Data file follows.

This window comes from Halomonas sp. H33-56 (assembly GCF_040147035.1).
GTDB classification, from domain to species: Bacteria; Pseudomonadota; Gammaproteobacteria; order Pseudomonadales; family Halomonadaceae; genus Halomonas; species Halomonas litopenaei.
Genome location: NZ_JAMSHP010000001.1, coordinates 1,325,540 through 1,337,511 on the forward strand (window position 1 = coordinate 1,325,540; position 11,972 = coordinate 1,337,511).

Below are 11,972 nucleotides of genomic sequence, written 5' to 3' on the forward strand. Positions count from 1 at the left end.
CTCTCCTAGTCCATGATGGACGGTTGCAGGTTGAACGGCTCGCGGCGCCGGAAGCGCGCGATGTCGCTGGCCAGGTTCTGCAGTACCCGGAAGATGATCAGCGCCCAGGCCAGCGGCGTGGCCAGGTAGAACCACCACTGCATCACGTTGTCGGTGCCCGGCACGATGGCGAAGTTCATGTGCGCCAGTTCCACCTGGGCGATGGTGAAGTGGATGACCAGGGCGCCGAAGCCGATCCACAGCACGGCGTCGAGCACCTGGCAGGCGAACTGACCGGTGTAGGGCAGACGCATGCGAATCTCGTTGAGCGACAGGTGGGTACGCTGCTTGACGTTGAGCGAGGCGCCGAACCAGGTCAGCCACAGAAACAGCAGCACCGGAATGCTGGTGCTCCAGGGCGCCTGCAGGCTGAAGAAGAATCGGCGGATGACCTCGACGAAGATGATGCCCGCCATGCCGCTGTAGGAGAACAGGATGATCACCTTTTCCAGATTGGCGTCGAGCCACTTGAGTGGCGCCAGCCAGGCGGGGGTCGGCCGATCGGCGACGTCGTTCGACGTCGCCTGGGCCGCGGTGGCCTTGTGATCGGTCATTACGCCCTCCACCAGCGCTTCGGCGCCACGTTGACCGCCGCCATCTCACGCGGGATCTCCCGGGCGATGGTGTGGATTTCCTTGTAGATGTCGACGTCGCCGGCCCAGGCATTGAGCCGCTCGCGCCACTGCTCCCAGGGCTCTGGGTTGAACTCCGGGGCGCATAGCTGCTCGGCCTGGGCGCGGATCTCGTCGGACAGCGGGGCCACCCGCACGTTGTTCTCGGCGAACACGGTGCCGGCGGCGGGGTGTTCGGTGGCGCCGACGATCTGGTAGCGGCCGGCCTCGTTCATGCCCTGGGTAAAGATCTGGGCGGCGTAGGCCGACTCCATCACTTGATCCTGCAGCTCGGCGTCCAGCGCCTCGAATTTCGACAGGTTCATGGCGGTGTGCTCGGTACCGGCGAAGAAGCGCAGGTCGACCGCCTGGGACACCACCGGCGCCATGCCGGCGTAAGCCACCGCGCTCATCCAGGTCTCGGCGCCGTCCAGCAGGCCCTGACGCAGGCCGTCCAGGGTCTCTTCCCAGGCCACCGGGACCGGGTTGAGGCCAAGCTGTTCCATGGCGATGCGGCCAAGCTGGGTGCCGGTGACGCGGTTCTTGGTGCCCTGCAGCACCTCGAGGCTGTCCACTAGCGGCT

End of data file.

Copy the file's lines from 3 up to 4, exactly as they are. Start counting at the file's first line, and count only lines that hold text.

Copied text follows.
Genome location: NZ_JAMSHP010000001.1, coordinates 1,325,540 through 1,337,511 on the forward strand (window position 1 = coordinate 1,325,540; position 11,972 = coordinate 1,337,511).

Below are 11,972 nucleotides of genomic sequence, written 5' to 3' on the forward strand. Positions count from 1 at the left end.